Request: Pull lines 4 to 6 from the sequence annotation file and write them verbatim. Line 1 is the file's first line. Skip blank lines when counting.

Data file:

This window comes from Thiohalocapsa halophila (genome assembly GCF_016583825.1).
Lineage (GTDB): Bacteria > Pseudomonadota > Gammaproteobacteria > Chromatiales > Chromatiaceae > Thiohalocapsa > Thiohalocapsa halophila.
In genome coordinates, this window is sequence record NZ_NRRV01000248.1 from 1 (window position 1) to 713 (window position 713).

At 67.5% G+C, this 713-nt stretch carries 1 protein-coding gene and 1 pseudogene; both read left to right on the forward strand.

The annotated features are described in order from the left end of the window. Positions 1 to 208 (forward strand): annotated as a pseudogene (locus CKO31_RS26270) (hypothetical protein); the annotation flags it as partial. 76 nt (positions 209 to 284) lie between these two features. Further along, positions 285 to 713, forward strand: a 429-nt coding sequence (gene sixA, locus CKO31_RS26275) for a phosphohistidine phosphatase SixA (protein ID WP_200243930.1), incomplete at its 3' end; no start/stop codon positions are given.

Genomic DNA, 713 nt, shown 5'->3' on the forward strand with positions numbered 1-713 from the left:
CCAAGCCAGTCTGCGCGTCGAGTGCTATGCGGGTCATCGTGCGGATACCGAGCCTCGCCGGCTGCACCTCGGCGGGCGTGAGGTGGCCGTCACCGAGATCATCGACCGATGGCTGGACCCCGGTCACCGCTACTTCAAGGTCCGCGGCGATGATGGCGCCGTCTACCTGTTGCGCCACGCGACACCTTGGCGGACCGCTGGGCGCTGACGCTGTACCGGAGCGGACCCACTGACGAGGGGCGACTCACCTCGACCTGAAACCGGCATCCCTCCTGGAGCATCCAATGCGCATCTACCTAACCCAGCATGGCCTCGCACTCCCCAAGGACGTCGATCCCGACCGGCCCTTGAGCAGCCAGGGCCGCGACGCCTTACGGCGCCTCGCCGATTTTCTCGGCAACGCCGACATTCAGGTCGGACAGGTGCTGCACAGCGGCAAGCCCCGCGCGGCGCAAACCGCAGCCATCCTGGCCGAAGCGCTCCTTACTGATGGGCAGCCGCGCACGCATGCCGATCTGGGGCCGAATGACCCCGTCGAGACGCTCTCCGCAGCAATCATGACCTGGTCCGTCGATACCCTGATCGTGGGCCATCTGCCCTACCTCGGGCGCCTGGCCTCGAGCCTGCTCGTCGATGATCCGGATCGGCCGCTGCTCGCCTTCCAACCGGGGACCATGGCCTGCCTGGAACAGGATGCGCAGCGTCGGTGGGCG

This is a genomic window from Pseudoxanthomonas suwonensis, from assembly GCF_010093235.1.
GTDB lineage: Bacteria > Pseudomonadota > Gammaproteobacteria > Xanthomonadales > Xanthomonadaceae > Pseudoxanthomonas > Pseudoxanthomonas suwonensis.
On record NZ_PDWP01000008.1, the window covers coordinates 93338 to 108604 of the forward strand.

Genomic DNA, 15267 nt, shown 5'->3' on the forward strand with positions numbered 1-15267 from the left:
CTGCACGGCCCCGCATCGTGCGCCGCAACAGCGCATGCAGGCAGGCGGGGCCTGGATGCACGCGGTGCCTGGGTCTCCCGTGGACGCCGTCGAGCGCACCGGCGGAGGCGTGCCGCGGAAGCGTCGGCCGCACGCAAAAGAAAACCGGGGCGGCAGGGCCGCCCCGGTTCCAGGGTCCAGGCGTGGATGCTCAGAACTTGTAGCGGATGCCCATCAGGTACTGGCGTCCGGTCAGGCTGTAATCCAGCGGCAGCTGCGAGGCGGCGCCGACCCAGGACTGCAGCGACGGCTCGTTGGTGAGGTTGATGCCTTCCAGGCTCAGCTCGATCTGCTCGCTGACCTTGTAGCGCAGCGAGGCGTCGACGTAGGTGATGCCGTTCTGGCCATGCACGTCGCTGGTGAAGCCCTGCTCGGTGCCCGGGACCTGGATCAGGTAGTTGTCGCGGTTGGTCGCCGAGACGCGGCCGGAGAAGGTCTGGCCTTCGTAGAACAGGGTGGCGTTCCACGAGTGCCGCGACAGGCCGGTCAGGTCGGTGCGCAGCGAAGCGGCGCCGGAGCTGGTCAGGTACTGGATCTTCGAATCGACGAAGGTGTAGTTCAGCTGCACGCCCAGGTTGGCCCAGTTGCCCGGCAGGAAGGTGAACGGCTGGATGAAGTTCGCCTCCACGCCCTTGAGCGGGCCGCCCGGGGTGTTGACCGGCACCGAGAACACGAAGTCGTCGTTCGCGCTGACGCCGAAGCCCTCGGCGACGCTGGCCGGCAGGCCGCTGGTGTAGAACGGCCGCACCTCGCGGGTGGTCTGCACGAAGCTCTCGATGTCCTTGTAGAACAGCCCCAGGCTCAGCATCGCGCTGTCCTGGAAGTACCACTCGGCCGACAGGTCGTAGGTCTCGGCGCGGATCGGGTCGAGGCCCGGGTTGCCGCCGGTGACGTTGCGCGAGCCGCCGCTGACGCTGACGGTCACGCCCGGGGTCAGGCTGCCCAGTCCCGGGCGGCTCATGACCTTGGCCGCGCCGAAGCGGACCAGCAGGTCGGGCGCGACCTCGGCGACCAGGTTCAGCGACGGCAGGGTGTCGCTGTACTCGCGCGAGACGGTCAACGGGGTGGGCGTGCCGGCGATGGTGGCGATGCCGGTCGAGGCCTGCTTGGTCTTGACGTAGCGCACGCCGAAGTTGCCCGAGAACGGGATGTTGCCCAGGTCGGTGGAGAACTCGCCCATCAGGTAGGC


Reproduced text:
At 67.5% G+C, this 713-nt stretch carries 1 protein-coding gene and 1 pseudogene; both read left to right on the forward strand.

The annotated features are described in order from the left end of the window. Positions 1 to 208 (forward strand): annotated as a pseudogene (locus CKO31_RS26270) (hypothetical protein); the annotation flags it as partial. 76 nt (positions 209 to 284) lie between these two features. Further along, positions 285 to 713, forward strand: a 429-nt coding sequence (gene sixA, locus CKO31_RS26275) for a phosphohistidine phosphatase SixA (protein ID WP_200243930.1), incomplete at its 3' end; no start/stop codon positions are given.

Genomic DNA, 713 nt, shown 5'->3' on the forward strand with positions numbered 1-713 from the left: